The absence of a core means that a majority coalition can never choose a policy that will keep it safe from minority appeals to its pivotal members. In two dimensions, strategic minorities will always be able to offer pivotal voters attractive policy concessions. We argue that this instability of multidimensional politics explains why minorities raise wedge issues and how wedge issues result in partisan realignment in legislative politics. Applying agenda-constrained ideal point estimation techniques to immigration debates, we show that the Reagan coalition—pro-business and social conservatives—has been vulnerable on the wedge issue of immigration and that parties have switched their positions on immigration over the last three decades. We use the uncovered set as the best-fit theoretical solution concept in this legislative environment, to capture the limits of majority rule coalitional possibilities and policy change in the two-dimensional absence of a core.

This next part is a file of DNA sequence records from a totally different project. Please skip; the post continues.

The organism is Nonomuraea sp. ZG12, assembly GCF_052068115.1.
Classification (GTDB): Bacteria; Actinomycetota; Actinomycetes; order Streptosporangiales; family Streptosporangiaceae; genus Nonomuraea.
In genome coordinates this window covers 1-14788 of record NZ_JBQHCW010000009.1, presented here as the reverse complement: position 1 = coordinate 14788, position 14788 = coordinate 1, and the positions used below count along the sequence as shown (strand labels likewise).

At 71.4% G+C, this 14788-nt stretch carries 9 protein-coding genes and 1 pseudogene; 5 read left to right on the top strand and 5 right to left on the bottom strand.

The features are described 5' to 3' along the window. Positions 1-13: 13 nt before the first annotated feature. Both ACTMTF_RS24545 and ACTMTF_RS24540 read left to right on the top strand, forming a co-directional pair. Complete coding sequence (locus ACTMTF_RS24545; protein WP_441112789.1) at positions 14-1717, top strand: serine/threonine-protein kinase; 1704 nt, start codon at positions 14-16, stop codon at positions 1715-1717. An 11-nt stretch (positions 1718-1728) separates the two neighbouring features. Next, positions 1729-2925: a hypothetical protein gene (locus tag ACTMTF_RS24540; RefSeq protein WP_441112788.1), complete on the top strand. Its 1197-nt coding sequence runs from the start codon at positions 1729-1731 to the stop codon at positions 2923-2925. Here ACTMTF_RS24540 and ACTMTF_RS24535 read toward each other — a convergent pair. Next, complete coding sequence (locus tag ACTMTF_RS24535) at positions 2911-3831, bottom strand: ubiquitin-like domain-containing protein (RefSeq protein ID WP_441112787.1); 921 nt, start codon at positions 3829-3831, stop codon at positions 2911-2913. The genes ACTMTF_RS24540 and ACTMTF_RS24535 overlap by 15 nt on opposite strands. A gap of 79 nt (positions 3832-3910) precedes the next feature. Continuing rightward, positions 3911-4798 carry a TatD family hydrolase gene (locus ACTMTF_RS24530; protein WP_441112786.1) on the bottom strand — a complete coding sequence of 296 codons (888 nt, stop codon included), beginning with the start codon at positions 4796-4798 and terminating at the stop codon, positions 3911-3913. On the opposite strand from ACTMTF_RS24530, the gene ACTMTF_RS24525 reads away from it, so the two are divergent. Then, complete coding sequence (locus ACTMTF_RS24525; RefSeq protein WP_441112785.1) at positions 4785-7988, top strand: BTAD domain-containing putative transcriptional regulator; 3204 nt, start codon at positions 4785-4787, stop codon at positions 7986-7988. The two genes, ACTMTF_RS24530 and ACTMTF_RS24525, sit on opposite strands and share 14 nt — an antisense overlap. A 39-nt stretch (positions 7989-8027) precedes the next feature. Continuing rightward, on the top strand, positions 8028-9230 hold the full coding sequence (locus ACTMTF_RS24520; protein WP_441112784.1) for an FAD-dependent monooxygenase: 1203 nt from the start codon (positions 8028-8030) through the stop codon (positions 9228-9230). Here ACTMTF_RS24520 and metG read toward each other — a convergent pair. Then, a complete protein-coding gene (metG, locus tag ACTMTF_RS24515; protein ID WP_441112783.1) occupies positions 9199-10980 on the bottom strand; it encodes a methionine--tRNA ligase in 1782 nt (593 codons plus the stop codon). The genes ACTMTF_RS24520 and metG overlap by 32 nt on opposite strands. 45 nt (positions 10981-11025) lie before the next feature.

|Journal||American Journal of Political Science|
|Publication status||Published - Jul 2011|
- AMERICAN POLITICS